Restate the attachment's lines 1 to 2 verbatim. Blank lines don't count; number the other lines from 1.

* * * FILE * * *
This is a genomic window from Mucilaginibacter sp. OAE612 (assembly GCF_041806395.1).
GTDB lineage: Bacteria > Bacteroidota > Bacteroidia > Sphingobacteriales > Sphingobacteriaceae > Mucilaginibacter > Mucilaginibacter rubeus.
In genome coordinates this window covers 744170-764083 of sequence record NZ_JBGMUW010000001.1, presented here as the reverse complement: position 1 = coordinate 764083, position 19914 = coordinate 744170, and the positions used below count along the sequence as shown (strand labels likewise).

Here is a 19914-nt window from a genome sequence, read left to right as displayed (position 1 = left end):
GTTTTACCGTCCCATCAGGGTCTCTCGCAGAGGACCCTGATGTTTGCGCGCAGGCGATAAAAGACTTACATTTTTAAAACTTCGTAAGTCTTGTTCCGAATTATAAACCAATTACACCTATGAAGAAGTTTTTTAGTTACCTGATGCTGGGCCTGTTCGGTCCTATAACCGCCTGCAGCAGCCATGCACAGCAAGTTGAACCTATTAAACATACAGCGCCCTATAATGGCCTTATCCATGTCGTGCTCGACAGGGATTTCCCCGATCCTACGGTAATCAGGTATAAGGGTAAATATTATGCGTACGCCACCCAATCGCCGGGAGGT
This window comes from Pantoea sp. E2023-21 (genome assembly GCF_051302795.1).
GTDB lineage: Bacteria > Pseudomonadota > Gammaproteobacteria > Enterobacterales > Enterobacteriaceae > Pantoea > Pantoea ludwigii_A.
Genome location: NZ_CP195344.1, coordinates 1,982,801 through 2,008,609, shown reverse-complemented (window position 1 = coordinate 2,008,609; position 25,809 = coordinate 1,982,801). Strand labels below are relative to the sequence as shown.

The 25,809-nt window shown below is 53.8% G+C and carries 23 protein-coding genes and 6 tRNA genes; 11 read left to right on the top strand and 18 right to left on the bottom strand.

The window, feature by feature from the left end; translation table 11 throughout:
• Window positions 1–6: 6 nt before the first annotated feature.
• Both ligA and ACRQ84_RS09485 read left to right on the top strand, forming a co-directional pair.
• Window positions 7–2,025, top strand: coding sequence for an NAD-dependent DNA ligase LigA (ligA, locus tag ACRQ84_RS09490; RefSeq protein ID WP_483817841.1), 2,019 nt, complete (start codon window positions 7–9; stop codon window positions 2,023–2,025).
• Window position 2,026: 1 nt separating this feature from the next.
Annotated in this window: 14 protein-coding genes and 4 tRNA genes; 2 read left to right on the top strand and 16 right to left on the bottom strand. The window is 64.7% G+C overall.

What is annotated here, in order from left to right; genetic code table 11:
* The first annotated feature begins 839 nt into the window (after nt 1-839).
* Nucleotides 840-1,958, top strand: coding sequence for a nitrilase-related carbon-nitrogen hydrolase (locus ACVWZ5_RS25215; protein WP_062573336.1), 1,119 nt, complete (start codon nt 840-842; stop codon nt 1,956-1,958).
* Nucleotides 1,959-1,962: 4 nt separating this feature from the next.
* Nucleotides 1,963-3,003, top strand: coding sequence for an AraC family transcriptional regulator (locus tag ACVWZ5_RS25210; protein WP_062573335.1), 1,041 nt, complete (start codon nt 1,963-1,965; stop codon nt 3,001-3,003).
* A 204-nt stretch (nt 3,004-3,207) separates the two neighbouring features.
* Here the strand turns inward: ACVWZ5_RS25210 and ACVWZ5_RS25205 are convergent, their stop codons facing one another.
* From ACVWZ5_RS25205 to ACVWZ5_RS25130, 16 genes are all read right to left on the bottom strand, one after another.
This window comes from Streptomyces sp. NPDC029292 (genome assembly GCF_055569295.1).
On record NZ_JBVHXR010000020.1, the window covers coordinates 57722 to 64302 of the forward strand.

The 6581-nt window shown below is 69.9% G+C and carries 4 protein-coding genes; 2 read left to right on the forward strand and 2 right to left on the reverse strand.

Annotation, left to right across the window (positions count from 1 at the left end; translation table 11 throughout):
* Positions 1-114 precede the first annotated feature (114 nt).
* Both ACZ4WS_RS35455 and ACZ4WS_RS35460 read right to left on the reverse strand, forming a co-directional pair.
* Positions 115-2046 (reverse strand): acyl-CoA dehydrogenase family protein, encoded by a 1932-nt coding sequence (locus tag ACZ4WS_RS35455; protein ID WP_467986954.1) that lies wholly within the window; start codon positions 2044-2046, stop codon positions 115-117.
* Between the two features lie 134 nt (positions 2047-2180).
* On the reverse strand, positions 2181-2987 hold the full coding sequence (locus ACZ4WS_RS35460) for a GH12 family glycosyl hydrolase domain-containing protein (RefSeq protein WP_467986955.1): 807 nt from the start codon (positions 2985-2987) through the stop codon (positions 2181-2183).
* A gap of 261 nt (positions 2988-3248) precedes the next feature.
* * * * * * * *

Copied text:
This is a genomic window from Mucilaginibacter sp. OAE612 (assembly GCF_041806395.1).
GTDB lineage: Bacteria > Bacteroidota > Bacteroidia > Sphingobacteriales > Sphingobacteriaceae > Mucilaginibacter > Mucilaginibacter rubeus.